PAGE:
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Title | Lateral stability of rectangular beams |
Creator |
Bell, Leon Alexander |
Publisher | University of British Columbia |
Date Issued | 1966 |
Description | This thesis presents a method for finding the lateral buckling load of a straight beam loaded perpendicular to its longitudinal axis with loads applied at any eccentricity. The beam can be restrained at any number of points along its length against deflections and rotations. The beam is divided into a number of segments and joints for which equations involving statics, elasticity, and continuity are written. The resulting group of nonlinear simultaneous equations is solved for several magnitudes of the loading pattern for which a buckling load is desired. A graph of the determinant of the structure matrix versus the load level yields the critical load. Included in the thesis is a complete listing of the computer program used in the solution technique. It was written for use on the IBM 7040 installation at the University of British Columbia. Included also are curves giving the lateral buckling stress of a beam simply supported at one end, and cantilevered over a flexible column at the other end, and whose top flange is laterally restrained. The beam carries a uniform load together with a concentrated load at the end of the cantilever. In addition, some data is included on the effect of tension flange bracing on the buckling load. |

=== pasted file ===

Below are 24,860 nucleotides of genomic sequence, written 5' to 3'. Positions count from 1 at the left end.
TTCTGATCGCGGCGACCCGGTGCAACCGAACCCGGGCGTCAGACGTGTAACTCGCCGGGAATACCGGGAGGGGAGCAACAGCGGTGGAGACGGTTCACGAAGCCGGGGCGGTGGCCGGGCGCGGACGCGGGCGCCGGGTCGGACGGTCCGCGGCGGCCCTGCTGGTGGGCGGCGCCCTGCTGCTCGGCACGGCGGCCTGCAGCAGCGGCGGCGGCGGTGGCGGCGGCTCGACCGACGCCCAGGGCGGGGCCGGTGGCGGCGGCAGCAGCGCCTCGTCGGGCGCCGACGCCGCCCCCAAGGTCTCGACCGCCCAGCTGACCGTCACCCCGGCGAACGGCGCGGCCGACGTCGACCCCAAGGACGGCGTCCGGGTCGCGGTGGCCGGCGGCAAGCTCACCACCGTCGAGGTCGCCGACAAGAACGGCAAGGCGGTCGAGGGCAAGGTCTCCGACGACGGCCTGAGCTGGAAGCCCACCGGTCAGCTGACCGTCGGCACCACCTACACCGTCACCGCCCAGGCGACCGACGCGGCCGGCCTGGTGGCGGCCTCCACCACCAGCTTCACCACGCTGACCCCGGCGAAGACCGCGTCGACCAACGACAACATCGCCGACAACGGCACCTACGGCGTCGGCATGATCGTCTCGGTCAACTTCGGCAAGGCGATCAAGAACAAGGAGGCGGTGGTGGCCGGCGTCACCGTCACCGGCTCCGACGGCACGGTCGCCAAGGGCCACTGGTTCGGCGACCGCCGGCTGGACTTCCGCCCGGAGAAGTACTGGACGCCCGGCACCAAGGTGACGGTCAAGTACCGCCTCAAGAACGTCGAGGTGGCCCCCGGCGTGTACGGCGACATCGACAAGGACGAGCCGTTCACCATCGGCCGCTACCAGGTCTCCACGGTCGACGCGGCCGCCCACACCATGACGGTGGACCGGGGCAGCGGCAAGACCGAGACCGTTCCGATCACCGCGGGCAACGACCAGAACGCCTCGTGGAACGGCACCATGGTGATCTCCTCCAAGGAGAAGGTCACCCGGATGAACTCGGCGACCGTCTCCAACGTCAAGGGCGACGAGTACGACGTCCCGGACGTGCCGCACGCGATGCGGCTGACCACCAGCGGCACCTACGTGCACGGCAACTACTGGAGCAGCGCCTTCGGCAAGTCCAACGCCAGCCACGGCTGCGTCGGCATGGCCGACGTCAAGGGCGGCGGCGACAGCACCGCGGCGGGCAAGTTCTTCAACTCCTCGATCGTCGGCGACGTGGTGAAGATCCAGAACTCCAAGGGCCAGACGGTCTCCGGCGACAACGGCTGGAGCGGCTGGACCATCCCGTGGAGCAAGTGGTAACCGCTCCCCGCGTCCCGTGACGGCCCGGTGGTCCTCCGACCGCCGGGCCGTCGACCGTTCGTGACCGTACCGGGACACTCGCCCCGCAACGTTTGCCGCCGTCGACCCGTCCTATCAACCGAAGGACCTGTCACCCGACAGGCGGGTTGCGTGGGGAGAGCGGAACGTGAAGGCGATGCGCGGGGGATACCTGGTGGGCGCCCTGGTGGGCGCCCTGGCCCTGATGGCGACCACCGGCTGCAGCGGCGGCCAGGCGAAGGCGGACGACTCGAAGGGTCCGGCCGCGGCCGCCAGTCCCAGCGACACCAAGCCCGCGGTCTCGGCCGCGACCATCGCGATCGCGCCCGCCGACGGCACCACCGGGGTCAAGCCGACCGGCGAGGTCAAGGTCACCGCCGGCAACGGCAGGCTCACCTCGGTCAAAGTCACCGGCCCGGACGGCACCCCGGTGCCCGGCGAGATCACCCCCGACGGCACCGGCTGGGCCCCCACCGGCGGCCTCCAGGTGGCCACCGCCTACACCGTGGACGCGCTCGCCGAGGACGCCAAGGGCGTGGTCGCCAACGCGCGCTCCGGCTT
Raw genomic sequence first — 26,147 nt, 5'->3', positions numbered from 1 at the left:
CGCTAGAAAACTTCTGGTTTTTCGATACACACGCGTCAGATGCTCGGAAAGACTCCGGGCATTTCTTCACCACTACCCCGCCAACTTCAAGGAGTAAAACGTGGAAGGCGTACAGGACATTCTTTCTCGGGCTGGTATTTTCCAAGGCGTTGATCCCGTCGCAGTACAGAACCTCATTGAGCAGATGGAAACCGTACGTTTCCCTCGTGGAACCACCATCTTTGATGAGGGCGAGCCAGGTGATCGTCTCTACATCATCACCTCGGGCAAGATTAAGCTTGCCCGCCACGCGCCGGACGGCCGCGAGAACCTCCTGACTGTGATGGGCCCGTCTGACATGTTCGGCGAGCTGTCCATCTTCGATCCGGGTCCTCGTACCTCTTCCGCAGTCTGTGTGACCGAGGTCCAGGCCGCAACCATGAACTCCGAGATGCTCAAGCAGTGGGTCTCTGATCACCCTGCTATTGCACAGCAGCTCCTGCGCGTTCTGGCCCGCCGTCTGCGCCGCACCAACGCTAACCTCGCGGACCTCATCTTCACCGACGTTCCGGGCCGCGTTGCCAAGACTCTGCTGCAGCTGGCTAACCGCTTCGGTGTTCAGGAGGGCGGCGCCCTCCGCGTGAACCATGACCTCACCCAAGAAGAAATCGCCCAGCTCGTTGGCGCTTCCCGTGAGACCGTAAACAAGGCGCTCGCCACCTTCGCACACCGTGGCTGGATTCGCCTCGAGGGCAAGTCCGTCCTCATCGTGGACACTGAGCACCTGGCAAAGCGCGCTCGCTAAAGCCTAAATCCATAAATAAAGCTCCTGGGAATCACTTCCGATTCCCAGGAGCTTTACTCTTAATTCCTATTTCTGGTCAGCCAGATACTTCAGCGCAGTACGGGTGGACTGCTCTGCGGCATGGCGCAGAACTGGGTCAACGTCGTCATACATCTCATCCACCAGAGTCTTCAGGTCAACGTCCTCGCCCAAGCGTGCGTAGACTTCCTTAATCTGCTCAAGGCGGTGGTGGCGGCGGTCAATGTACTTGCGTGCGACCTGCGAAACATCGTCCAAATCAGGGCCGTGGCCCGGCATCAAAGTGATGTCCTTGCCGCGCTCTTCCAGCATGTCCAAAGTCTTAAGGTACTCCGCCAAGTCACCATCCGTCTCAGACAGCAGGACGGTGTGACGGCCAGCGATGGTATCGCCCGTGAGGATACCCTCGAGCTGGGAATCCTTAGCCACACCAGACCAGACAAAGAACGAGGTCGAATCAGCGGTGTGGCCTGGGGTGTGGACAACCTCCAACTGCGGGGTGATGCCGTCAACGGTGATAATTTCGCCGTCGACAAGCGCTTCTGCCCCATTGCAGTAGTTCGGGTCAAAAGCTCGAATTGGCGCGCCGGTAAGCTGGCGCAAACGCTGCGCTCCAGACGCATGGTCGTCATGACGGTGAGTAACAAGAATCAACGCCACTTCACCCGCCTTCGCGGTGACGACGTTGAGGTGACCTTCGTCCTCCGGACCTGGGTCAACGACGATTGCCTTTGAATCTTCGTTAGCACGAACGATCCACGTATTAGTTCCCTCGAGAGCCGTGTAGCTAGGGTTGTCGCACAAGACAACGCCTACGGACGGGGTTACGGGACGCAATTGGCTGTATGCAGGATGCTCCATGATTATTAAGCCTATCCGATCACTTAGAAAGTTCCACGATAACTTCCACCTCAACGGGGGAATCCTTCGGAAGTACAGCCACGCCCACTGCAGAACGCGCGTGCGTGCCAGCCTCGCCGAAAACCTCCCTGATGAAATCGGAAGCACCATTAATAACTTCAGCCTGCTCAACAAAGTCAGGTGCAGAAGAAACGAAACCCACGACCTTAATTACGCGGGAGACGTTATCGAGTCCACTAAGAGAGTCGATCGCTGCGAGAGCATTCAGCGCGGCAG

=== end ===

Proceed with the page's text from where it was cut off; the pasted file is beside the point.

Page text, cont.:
Subject |
Girders -- Testing Buckling (Mechanics) |
Genre |
Thesis/Dissertation |
Type |
Text |
Language | eng |
Date Available | 2011-09-23 |
Provider | Vancouver : University of British Columbia Library |
Rights | For non-commercial purposes only, such as research, private study and education. Additional conditions apply, see Terms of Use https://open.library.ubc.ca/terms_of_use. |
DOI | 10.14288/1.0050606 |
URI | http://hdl.handle.net/2429/37594 |
Degree |
Master of Applied Science - MASc |
Program |
Civil Engineering |
Affiliation |
Applied Science, Faculty of Civil Engineering, Department of |
Degree Grantor | University of British Columbia |
Campus |
UBCV |
Scholarly Level | Graduate |
Aggregated Source Repository | DSpace |